Movies in Theaters on Friday, November 11, 2011
This weekend, Clint Eastwood brings us a “safe” biopic about very dangerous man (J. Edgar); Lars Von Trier shows us the film that led to his infamous Hitler comments at Cannes (Melancholia); Tarsem Singh delivers pretty pictures and narrative chaos in the form of a Greek myth (Immortals); and Darren Lynn Bousman goes for an Omen 666-style marketing gimmick with his latest piece of theatrical horror (11-11-11). Which will shelter you from the cold November rain?
This writer is particularly biased when it comes to Leonardo DiCaprio — he can really do no wrong. However, the story of one of the most powerful men in the history of the United States government — a man wrecked with paranoia, self-loathing and “deviant” appetites that could ruin his career if the public knew about them (or if they were at least officially confirmed) — is deserving of a more rabble-rousing approach than that of the efficient yet often too understated Clint Eastwood. J. Edgar will be well-made and well-acted, as is usually the case with every Eastwood film, but it will probably leave us wondering what a troublemaker like Oliver Stone (or at least a ’90s-era Stone) could’ve done with such potentially explosive material. Leo’s trademark passionate and immersive performance will provide some much-needed sparks to Eastwood’s (probably overly) fair and cautious biopic about a man deserving of something much more challenging and confrontational — you know the movie itself is kind of boring when people just start commenting on the quality of the aging makeup.
Lars Von Trier returns with a dark fable exploring the uneasy relationship between sisters Justine (Kirsten Dunst) and Claire (Charlotte Gainsbourg) as — get this — a planet that’s been hiding behind the sun now threatens to collide with ours. Von Trier returns to one of his favorite set pieces — a wedding — as the backdrop for this unflinching examination of the frailty of not only our emotions but our very physical environment; it’s the end of the world as Von Trier knows it, which means it will be unlike any other portrait of the apocalypse ever created. Say what you will about Von Trier — the man knows how to draw attention to himself, whether it be through his work or his off-set antics (by now you know that whole persona non grata/Hitler nonsense that happened at the 2011 Cannes Film Festival) and, love ’em or hate ’em, his films are compelling, one-of-a-kind experiences, and Melancholia looks to be another challenging, maddening and ultimately enthralling experience. Word hath it that Kirsten Dunst hits it out of the park, though it’s a very rare thing when a Von Trier leading lady doesn’t.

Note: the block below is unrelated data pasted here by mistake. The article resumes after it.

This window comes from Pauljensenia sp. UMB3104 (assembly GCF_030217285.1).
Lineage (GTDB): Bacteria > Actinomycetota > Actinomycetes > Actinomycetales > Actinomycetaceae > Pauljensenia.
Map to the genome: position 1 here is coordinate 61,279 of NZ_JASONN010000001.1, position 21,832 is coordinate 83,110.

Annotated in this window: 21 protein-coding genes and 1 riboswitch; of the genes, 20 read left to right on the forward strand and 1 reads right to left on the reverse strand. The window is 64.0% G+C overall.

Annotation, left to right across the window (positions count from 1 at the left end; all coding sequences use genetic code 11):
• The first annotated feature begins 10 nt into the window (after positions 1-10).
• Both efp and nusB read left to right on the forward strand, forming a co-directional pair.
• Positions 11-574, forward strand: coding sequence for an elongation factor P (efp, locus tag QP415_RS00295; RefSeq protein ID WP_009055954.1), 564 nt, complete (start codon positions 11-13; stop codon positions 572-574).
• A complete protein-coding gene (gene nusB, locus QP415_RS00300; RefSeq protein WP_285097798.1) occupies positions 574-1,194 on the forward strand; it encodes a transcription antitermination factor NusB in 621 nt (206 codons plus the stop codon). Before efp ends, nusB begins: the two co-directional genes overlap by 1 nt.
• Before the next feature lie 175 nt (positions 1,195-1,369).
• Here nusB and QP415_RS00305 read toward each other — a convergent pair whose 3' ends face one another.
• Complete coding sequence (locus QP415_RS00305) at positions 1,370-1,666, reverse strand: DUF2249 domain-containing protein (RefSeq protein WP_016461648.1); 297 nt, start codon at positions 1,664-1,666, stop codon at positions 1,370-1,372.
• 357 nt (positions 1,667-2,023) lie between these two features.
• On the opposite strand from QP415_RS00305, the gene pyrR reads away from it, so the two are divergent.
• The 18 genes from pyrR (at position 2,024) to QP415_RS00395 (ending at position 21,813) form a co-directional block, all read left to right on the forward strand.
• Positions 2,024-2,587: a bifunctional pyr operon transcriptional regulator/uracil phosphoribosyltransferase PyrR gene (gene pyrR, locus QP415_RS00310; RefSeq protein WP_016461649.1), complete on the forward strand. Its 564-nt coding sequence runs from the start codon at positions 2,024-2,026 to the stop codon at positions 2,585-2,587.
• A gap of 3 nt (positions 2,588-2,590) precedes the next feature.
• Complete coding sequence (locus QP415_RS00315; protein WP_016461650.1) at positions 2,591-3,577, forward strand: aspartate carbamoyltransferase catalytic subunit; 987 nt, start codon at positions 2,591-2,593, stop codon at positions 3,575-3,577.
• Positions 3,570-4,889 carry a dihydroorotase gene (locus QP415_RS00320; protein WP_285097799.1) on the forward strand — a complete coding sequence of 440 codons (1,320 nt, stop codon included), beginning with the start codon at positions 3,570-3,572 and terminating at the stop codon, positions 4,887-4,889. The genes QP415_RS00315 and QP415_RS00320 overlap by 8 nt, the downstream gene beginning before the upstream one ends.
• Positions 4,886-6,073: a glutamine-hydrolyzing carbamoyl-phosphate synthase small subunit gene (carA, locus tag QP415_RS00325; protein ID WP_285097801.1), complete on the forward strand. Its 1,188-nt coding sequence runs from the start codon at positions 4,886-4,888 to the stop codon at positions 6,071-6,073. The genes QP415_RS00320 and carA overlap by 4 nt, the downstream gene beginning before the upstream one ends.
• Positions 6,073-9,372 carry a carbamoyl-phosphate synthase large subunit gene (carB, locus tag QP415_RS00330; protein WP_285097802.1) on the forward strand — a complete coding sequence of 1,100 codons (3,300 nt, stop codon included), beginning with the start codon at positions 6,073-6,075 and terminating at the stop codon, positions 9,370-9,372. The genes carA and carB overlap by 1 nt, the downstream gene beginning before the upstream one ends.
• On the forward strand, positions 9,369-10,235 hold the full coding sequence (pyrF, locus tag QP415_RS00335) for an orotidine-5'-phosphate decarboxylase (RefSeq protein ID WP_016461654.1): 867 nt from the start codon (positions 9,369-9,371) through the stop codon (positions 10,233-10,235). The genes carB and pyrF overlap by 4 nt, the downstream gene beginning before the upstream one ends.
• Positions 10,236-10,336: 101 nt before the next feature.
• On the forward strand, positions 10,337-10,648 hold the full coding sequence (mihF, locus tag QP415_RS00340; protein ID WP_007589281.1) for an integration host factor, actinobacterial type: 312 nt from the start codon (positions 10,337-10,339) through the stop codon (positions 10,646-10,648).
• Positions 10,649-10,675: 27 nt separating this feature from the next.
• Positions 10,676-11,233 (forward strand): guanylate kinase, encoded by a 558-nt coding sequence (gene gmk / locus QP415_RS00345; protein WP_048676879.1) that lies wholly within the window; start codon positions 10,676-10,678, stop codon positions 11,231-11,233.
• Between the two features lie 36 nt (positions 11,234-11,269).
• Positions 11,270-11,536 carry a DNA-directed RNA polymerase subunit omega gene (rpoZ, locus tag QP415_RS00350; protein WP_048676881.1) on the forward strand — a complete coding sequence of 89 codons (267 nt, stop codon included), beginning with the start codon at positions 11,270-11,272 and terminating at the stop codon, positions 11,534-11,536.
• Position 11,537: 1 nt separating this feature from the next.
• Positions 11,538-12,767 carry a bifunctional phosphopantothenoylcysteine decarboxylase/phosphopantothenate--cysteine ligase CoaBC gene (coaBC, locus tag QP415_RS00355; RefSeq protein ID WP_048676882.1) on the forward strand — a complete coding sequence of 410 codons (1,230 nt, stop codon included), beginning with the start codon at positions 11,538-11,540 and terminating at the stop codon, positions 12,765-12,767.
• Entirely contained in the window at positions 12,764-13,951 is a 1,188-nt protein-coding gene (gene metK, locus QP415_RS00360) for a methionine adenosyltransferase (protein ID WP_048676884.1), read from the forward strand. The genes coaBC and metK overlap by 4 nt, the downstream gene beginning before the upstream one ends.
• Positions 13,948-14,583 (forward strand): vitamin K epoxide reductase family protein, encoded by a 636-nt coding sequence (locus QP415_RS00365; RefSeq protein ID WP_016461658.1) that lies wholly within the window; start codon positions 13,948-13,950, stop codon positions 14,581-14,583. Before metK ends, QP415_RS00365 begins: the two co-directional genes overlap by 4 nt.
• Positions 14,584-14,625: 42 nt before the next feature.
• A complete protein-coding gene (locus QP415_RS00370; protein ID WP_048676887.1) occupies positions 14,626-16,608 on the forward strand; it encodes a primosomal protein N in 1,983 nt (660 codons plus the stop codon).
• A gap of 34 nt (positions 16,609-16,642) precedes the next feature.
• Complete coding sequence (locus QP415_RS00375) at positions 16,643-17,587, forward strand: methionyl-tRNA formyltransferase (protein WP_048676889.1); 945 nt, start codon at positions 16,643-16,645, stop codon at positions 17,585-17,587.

Can we now issue a cease and desist on battle scenes in which warriors run toward each other in normal speed and then suddenly go into slow motion when they leap into the air and then it switches to slightly faster speed when their weapons make contact? The technique was cool in the first half-hour of 300 but was tedious by the closing credits, so really, it was old even before it became a filmmaking fad. Director Tarsem Singh is nothing if not an impressive visual artist, but he’s often too influenced by trends started by someone else — and that are really no longer relevant. Do we really want to see a movie about Greek gods fighting and screaming at each other in all-CG environments, especially after Clash of the Titans was so intolerably awful? Tarsem showed a few clips from Immortals at this year’s San Diego Comic Con to a lukewarm audience that tried to hide the fact that they’re a little over these kinds of movies; Kellan Lutz‘s claim that he plays “the god of wetness and moisture” got a much more enthusiastic response, at least from the female side of the house.
The trailer for director Darren Lynn Bousman’s return to horror doesn’t make much sense, but when a character says something like, “With belief in God comes belief in the Devil” with such conviction (and then a bunch of demons show up), we’ll go along for the ride. Bousman’s dark carnival approach to the genre served him well as ringmaster of Saw II, III and IV; as long as he doesn’t go overboard like he did with the head-scratching Repo! The Genetic Opera (and has gotten over the whole MTV hyper-editing style thing), then 11-11-11 could be the funhouse that establishes him as a true “horror filmmaker” and not just the guy who was hired to keep a franchise going. Hey, at least this is an original piece and not another reboot/remake/sequel/whatever — just that novelty alone is almost enough for any horror film to earn at least a “C” grade even before it’s ever been screened.